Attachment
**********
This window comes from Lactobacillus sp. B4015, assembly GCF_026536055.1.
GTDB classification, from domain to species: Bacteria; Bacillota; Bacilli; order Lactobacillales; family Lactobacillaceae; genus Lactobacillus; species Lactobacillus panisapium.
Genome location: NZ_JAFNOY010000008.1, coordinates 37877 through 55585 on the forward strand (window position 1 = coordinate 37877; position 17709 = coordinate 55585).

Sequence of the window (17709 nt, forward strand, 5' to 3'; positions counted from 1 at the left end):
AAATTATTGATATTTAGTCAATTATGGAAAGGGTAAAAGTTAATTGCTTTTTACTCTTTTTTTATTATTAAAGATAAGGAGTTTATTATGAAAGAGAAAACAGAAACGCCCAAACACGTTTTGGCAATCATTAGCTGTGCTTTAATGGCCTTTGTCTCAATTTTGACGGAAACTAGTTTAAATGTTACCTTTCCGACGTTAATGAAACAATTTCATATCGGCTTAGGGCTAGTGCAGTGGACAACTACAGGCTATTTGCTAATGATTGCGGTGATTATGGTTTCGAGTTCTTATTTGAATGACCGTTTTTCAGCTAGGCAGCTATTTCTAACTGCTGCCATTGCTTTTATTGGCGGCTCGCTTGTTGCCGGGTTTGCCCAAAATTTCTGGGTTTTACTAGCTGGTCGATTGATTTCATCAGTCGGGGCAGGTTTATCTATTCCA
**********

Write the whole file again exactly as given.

This window comes from Lactobacillus sp. B4015, assembly GCF_026536055.1.
GTDB classification, from domain to species: Bacteria; Bacillota; Bacilli; order Lactobacillales; family Lactobacillaceae; genus Lactobacillus; species Lactobacillus panisapium.
Genome location: NZ_JAFNOY010000008.1, coordinates 37877 through 55585 on the forward strand (window position 1 = coordinate 37877; position 17709 = coordinate 55585).

Sequence of the window (17709 nt, forward strand, 5' to 3'; positions counted from 1 at the left end):
AAATTATTGATATTTAGTCAATTATGGAAAGGGTAAAAGTTAATTGCTTTTTACTCTTTTTTTATTATTAAAGATAAGGAGTTTATTATGAAAGAGAAAACAGAAACGCCCAAACACGTTTTGGCAATCATTAGCTGTGCTTTAATGGCCTTTGTCTCAATTTTGACGGAAACTAGTTTAAATGTTACCTTTCCGACGTTAATGAAACAATTTCATATCGGCTTAGGGCTAGTGCAGTGGACAACTACAGGCTATTTGCTAATGATTGCGGTGATTATGGTTTCGAGTTCTTATTTGAATGACCGTTTTTCAGCTAGGCAGCTATTTCTAACTGCTGCCATTGCTTTTATTGGCGGCTCGCTTGTTGCCGGGTTTGCCCAAAATTTCTGGGTTTTACTAGCTGGTCGATTGATTTCATCAGTCGGGGCAGGTTTATCTATTCCA